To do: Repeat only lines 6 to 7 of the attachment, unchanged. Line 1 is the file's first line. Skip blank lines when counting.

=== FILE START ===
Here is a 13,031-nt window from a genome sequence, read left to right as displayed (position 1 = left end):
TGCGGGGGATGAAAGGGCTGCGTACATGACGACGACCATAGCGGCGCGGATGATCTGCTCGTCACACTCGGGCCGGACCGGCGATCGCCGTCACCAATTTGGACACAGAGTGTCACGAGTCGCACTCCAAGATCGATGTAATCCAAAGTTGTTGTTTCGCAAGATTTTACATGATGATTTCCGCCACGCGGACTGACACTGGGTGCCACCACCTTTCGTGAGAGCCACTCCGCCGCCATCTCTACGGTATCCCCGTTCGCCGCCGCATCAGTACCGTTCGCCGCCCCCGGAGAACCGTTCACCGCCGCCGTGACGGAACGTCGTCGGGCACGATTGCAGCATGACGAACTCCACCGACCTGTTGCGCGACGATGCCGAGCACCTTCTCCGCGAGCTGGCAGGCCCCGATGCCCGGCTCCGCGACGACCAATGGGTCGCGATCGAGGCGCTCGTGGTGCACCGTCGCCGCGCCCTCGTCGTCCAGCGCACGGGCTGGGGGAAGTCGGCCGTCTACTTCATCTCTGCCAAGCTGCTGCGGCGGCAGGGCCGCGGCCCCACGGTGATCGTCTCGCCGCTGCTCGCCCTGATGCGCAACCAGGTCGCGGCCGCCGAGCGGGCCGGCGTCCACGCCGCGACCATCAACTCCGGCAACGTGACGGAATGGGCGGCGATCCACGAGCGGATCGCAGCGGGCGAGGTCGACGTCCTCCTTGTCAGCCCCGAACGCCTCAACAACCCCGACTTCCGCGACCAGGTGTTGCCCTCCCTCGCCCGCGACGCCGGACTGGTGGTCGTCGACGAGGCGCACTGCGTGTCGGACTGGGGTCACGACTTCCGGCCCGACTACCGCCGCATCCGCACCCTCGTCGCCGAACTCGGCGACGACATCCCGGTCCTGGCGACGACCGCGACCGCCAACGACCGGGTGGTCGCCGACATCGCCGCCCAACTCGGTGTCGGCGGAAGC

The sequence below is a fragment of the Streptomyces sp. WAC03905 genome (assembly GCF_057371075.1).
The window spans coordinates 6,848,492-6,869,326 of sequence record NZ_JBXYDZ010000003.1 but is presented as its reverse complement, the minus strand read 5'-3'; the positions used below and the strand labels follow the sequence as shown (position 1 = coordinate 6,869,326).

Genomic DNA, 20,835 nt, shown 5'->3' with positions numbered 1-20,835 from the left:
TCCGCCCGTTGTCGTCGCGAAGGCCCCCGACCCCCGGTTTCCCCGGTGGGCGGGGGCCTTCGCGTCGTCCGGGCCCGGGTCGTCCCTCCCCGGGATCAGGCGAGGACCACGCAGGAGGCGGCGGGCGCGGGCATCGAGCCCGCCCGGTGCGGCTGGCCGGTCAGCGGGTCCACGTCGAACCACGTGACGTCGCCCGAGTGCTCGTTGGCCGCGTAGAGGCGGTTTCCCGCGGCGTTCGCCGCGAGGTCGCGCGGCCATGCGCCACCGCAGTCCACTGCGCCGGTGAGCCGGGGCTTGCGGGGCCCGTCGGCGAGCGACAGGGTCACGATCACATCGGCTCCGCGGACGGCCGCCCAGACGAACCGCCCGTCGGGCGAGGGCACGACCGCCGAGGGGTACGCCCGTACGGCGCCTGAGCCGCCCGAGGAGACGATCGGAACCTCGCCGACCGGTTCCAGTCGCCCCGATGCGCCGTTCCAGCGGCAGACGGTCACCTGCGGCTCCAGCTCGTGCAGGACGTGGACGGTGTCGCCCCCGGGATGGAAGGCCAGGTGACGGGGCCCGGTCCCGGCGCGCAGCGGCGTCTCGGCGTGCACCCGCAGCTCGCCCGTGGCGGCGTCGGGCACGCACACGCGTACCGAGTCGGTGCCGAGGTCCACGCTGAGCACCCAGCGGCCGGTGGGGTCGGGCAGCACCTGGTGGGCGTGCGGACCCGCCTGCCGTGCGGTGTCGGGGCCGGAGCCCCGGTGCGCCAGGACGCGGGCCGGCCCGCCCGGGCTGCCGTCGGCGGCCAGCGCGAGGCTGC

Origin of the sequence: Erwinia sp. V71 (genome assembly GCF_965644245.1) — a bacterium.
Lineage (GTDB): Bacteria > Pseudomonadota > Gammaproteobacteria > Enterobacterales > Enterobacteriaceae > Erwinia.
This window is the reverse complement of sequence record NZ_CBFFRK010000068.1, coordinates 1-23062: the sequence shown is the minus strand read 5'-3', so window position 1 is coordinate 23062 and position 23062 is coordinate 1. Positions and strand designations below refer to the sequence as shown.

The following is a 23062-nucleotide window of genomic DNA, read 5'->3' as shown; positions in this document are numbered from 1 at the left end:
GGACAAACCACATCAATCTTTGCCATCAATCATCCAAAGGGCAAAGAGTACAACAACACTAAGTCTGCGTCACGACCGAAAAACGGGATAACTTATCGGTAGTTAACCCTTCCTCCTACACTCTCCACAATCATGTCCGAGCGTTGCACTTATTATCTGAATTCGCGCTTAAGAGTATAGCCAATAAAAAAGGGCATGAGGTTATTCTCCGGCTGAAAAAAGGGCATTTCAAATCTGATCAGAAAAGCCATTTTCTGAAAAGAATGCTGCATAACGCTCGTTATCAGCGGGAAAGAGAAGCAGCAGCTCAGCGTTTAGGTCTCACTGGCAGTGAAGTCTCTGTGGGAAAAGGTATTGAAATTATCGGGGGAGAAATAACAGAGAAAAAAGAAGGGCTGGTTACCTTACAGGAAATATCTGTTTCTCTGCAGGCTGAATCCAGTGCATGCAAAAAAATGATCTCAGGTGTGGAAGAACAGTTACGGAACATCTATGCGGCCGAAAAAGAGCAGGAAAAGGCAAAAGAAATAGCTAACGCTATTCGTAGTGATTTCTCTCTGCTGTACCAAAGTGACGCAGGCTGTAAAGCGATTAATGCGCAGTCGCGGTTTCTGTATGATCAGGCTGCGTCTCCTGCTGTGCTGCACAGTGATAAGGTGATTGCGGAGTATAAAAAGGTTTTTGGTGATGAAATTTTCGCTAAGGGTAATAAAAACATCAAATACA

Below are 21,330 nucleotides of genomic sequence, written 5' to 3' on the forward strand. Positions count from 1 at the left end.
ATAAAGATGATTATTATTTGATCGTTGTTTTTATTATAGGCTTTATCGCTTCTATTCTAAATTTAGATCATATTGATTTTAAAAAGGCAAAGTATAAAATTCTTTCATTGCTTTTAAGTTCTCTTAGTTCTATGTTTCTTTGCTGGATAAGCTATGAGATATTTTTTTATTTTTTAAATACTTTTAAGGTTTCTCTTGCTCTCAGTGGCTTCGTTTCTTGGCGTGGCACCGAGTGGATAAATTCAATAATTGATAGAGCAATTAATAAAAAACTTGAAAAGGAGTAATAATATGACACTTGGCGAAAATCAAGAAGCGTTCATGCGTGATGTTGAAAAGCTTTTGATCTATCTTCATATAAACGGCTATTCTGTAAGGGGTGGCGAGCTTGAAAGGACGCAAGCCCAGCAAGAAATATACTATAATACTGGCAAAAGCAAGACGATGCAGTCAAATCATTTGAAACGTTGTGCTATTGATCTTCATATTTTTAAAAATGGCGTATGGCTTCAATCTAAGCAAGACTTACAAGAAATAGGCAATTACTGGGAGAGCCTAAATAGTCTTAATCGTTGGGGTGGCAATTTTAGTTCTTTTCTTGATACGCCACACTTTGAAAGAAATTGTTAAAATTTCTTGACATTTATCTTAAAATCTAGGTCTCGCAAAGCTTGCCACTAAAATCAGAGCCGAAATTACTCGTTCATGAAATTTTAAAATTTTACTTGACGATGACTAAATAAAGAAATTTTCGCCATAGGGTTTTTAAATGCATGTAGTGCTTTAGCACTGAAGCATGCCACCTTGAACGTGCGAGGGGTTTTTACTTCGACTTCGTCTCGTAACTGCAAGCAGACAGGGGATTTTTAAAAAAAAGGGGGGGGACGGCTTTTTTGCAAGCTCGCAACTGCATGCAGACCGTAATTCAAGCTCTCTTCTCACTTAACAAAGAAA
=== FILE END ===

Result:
TCCGCCCGTTGTCGTCGCGAAGGCCCCCGACCCCCGGTTTCCCCGGTGGGCGGGGGCCTTCGCGTCGTCCGGGCCCGGGTCGTCCCTCCCCGGGATCAGGCGAGGACCACGCAGGAGGCGGCGGGCGCGGGCATCGAGCCCGCCCGGTGCGGCTGGCCGGTCAGCGGGTCCACGTCGAACCACGTGACGTCGCCCGAGTGCTCGTTGGCCGCGTAGAGGCGGTTTCCCGCGGCGTTCGCCGCGAGGTCGCGCGGCCATGCGCCACCGCAGTCCACTGCGCCGGTGAGCCGGGGCTTGCGGGGCCCGTCGGCGAGCGACAGGGTCACGATCACATCGGCTCCGCGGACGGCCGCCCAGACGAACCGCCCGTCGGGCGAGGGCACGACCGCCGAGGGGTACGCCCGTACGGCGCCTGAGCCGCCCGAGGAGACGATCGGAACCTCGCCGACCGGTTCCAGTCGCCCCGATGCGCCGTTCCAGCGGCAGACGGTCACCTGCGGCTCCAGCTCGTGCAGGACGTGGACGGTGTCGCCCCCGGGATGGAAGGCCAGGTGACGGGGCCCGGTCCCGGCGCGCAGCGGCGTCTCGGCGTGCACCCGCAGCTCGCCCGTGGCGGCGTCGGGCACGCACACGCGTACCGAGTCGGTGCCGAGGTCCACGCTGAGCACCCAGCGGCCGGTGGGGTCGGGCAGCACCTGGTGGGCGTGCGGACCCGCCTGCCGTGCGGTGTCGGGGCCGGAGCCCCGGTGCGCCAGGACGCGGGCCGGCCCGCCCGGGCTGCCGTCGGCGGCCAGCGCGAGGCTGC

Origin of the sequence: Erwinia sp. V71 (genome assembly GCF_965644245.1) — a bacterium.